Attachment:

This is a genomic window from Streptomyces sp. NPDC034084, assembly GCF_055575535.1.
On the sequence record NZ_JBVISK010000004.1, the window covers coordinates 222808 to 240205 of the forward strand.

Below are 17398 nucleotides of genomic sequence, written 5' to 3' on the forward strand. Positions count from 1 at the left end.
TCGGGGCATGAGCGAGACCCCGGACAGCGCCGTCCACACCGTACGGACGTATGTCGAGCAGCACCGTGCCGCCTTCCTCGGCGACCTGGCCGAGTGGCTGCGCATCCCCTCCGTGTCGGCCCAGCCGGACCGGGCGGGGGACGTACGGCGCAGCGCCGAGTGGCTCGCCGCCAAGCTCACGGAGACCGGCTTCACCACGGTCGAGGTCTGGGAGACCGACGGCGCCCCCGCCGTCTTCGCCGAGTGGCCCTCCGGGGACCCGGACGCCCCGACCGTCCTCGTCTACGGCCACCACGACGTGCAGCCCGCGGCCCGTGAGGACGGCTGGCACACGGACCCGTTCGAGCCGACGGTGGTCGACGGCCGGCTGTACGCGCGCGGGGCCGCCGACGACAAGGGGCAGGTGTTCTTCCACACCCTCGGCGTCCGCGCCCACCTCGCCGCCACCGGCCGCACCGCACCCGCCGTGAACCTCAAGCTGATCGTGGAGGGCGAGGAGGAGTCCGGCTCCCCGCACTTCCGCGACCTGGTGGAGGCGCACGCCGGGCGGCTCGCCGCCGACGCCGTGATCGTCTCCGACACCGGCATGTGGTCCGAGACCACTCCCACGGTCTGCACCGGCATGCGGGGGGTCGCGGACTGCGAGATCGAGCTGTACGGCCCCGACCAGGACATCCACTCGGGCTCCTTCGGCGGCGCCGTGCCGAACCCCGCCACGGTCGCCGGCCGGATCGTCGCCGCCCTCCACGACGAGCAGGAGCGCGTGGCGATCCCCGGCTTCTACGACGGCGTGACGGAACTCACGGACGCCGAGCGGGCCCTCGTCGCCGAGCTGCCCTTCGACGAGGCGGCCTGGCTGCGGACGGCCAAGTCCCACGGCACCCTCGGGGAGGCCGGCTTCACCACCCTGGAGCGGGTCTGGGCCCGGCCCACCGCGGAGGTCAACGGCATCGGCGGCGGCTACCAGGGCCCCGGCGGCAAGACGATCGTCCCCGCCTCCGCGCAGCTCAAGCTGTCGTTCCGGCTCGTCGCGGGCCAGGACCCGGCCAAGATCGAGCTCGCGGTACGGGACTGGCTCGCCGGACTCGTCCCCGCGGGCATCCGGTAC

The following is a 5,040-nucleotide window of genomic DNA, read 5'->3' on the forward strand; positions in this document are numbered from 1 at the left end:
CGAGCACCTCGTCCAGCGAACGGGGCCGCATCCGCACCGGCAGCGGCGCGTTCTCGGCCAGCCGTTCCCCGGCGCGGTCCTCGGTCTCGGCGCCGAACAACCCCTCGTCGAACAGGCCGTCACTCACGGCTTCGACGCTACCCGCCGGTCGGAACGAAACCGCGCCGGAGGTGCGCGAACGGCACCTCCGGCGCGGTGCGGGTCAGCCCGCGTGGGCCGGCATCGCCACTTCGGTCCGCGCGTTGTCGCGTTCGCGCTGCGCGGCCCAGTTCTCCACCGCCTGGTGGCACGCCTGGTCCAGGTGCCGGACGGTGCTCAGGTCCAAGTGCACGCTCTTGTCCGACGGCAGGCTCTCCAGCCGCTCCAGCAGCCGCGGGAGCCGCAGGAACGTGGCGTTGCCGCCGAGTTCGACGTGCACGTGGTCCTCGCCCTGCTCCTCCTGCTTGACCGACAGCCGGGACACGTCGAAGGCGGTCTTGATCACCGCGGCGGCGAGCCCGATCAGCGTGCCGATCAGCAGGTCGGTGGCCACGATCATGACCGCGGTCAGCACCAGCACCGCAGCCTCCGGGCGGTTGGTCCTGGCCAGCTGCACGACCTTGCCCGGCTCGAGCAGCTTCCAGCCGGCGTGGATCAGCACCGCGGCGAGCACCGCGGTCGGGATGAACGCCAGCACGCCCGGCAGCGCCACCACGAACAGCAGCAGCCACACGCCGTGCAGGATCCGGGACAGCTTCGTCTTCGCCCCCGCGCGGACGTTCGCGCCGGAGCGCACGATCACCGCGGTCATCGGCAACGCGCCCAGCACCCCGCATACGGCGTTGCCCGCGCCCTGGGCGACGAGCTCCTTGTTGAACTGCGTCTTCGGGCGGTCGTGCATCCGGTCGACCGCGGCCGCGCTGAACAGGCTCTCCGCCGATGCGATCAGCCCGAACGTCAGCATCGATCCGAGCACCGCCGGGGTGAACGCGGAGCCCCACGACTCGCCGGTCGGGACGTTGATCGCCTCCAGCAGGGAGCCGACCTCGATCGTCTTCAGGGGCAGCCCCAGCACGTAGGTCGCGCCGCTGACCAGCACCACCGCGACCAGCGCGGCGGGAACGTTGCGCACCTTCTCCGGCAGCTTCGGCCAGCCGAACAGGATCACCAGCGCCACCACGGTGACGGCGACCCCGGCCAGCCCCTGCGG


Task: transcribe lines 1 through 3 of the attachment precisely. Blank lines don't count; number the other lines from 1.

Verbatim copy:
This is a genomic window from Streptomyces sp. NPDC034084, assembly GCF_055575535.1.
On the sequence record NZ_JBVISK010000004.1, the window covers coordinates 222808 to 240205 of the forward strand.

Below are 17398 nucleotides of genomic sequence, written 5' to 3' on the forward strand. Positions count from 1 at the left end.